Live eTown Radio Show Taping with Aoife O’Donovan & Che Apalache
- When: March 1, 2020 Time: 7:00 pm - 9:00 pm
- Where: eTOWN HALL / 1535 Spruce Street, Boulder, CO 80302
- Cost: $34 (Plus Applicable Service Fees)
More than just a regular concert, eTown is a unique live experience! Audience members will watch the eTown Broadcast recorded before their eyes, complete with performances and interviews with both of our visiting artists, as well as the eChievement Award segment, eTown's opportunity to honor everyday heroes who are doing their part to make the world a better place.
Show Start: 7:00pm
It is hard to believe a voice as fresh and vibrant as Aoife O’Donovan’s has been entertaining us for nearly two decades. She’s released a dozen full-length albums, including two previous solo efforts (2016’s In The Magic Hour and 2011’s Fossils). Her recent partnership with Sara Watkins and Sarah Jarosz in the folk trio I’m With Her has already resulted in a Grammy and Americana Music award. In recent years, O’Donovan has also been a regular performer on Live From Here, the weekly public radio variety show hosted by musician Chris Thile. Called “a vocalist of unerring instinct” by The New York Times, O’Donovan is the featured vocalist on The Goat Rodeo Sessions, the Grammy-winning project of Yo-Yo Ma, Stuart Duncan, Edgar Meyer and Chris Thile, and a co-founding member and front woman of the string band, Crooked Still.
O'Donovan returns to E-Town March 1 with Jeremy Kittel, who co-produced and arranged Aoife’s first new studio recording in four years and first with a string quartet, the Bull Frogs Croon (and Other Songs) EP, out March 6. A fascinating and arrestingly beautiful song cycle, Bull Frogs Croon had its origins in 2015 when O’Donovan, violinist and composer Jeremy Kittel, and young conductor Teddy Abrams were commissioned to create a new piece of music for Oregon’s Britt Music and Arts Festival. The performance will be accompanied by musicians from the Colorado Symphony Orchestra.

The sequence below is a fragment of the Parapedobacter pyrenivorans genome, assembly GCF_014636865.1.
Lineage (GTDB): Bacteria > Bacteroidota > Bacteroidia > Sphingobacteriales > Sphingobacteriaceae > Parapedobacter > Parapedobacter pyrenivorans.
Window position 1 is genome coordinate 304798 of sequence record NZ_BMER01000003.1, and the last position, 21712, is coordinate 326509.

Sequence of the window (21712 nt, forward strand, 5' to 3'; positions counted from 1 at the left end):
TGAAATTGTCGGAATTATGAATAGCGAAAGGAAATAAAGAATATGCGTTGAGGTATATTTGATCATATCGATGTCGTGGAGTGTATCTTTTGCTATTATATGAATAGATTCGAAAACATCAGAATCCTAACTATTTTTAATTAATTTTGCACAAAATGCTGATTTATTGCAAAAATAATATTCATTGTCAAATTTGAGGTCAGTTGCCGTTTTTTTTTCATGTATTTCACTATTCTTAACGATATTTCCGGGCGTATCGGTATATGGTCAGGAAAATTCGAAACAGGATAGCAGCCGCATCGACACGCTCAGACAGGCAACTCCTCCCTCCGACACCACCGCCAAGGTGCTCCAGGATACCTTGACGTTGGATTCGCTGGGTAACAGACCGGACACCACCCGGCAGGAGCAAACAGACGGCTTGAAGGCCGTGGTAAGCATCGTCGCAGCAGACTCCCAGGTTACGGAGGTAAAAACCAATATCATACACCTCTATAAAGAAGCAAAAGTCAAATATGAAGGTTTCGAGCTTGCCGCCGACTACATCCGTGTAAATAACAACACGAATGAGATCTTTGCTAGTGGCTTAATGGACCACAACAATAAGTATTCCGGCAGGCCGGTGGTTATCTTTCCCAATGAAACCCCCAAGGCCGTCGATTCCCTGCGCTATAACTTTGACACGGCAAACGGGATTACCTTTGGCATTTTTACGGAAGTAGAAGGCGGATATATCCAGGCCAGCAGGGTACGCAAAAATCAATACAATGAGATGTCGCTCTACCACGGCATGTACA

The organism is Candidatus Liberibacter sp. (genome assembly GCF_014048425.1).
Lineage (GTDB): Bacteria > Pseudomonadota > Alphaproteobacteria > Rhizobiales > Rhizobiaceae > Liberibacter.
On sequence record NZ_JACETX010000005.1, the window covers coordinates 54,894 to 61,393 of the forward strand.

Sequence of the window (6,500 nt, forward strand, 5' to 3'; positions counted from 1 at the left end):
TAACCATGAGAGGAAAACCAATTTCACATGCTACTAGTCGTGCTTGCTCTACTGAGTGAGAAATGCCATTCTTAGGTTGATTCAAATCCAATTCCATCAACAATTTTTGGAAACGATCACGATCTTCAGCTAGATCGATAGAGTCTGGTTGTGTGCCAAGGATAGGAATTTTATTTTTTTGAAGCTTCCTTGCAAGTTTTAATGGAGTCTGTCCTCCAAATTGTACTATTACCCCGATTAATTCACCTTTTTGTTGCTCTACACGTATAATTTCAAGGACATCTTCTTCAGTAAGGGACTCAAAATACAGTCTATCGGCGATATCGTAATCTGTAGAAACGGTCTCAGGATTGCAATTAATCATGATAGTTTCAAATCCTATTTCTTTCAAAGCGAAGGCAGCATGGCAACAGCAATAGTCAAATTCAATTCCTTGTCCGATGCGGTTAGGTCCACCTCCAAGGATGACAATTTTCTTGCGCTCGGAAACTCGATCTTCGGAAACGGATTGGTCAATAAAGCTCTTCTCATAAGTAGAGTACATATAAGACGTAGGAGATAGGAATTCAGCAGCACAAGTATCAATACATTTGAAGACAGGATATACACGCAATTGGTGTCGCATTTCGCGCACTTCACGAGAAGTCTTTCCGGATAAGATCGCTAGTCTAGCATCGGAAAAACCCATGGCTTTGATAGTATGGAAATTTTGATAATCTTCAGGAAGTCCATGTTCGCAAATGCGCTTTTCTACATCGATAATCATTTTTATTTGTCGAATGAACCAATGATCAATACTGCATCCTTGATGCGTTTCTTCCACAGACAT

Photo Credit Above: Rich Gilligan
Immigration is a powerful topic for Che Apalache bandleader Joe Troop. A polymath, polyglot, and world traveller, Troop left home at a young age, emigrating from this country in search of a better life. Raised in the North Carolina Piedmont, in the foothills of the Appalachian mountains, Troop came of age to the music of bluegrass and all-night jam sessions at festivals, but being a young, queer man in the South, at a certain point he no longer felt welcome in his own home region.
He took refuge abroad, traveling Europe and immersing himself in his two great loves: music and language. He studied Spanish in Spain, spent summers in Morocco, and eventually moved to Japan to teach English. He carried his music and his fiddle with him always, picking up elements of flamenco, jazz manouche, and swing. In 2010, Joe immigrated to Argentina, and, looking to make friends and build a scene, he began teaching bluegrass.
Nine years later, Che Apalache, led by Troop, features three powerhouse Latin American musicians – two from Argentina, Franco Martino (guitar), Martin Bobrik (mandolin), and Pau Barjau (banjo) from Mexico – and has been taking audiences by storm with their fusion of Latin and American roots music. Famed banjo player and cross-genre trailblazer Béla Fleck was so taken with the band that he signed on to produce their new album, Rearrange My Heart, coming August 9, 2019 on Free Dirt Records.